The NY Times reports on danah boyd’s kick-butt keynote at PDF09, in which she pointed to the class divisions in the Net:

Is the social-media revolution bringing us together? Or is it perpetuating divisions by race and class?

Many of us would like to believe the Internet is a force for unity, but danah boyd, a social-media researcher at Microsoft Research New England and a fellow at Harvard Law School’s Berkman Center for Internet and Society, thinks we’re deceiving ourselves.

Speaking last week at the Personal Democracy Forum, an annual conference that explores how technology is changing politics, Ms. boyd asked a packed audience of activists, political operatives, entrepreneurs and journalists to raise their hands if they use Facebook. Almost every hand in the place went up. Then she asked who uses MySpace, and barely a hand was seen.

How could that be? Sure, Facebook is growing much faster. But MySpace is far from dead. In May, Web-traffic tracker comScore reported that Facebook and MySpace are neck and neck in terms of U.S. visitors, with 70.28 million that month for Facebook, up 97% from a year ago, and 70.26 million for MySpace, down 5% from last year.

vMs. boyd got some answers from group of people she’s been hanging out with over the last four years: U.S. teens. During the 2006-2007 school year, her conversations with high-school students began showing a trend of white, upper-class and college-bound teens migrating to Facebook–much like the crowd in the conference hall has. Meanwhile, less-educated and non-white teens were on MySpace. Ms. boyd noted that old-style class arrogance was also in view; the Facebook kids were quicker to use condescending language toward the MySpace kids.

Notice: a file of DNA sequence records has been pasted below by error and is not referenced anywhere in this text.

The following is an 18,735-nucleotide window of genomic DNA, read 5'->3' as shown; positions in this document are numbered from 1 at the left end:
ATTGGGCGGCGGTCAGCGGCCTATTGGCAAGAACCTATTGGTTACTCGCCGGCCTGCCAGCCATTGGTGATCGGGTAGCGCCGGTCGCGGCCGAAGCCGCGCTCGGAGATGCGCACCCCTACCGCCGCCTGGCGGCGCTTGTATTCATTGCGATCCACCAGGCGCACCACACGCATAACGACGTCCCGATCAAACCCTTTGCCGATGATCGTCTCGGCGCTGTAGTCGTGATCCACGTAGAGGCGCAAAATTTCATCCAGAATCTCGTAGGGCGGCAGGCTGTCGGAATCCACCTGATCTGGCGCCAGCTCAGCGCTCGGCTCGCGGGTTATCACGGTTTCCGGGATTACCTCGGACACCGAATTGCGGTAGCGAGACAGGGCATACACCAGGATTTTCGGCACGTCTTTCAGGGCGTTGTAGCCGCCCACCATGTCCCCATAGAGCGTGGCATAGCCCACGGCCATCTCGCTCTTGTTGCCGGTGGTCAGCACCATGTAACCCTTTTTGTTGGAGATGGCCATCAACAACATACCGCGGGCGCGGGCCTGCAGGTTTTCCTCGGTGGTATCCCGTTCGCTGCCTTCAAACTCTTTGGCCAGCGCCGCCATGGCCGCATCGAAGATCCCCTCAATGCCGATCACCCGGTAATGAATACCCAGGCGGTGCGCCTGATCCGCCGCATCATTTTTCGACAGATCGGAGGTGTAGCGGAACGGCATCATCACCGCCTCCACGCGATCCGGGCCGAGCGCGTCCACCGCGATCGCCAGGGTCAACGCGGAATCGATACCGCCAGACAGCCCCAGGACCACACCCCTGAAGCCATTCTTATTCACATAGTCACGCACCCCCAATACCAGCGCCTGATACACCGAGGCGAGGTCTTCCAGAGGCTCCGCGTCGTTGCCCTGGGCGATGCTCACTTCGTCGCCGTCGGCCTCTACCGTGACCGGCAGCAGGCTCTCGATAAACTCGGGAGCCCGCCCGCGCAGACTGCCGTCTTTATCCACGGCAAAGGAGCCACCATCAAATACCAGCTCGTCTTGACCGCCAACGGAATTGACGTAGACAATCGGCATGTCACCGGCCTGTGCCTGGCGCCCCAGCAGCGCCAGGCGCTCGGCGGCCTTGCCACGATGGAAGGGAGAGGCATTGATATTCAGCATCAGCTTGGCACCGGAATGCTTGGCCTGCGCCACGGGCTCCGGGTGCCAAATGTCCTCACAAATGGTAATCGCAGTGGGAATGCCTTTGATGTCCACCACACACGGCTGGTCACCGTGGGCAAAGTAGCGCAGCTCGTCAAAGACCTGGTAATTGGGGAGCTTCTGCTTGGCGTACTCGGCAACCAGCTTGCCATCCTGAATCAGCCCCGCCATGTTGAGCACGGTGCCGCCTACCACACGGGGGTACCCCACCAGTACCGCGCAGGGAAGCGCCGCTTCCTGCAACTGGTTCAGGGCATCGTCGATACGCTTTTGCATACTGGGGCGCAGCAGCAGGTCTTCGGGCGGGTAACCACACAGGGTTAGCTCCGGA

“What we’re seeing is a modern incarnation of white flight,” Ms. boyd said. “It should scare the hell out of us.”

More in the article, including research by Eszter Hargittai… [Tags: ]

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July 7, 2009

Eszter cries “Grinch!” on MJ lottery

Eszter Hargittai uses the lottery for tickets to view Michael Jackson’s corpse to illustrate her point about the existence, persistence, and importance of the digital divide.

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June 26, 2009

[reboot] Government officials take it on the chin

I went to a fascinating breakout at Reboot at which two government guys came to talk about national policy. The government guys were culturally of the Reboot crowd (or so it seemed to me), and one of them came to his position straight out of a tech start-up. But the group of thirty people in the small, converted men’s room (!) met their openness with pent-up hostility. I was surprised at the anger. The gov’t guys ought to listen (which is what they were doing at this meeting), should not expect ideas for free, need to maybe do nothing, need to get the country over the digital divide, should give grants to small businesses, should stay clear of small businesses, don’t be afraid to lose control, build communities, participate in communities, stay out of communities… My untutored sense was that the Web community felt frustrated that this initiative was so late at getting started. As an American, I was actually impressed with the government folks’ openness and webbiness.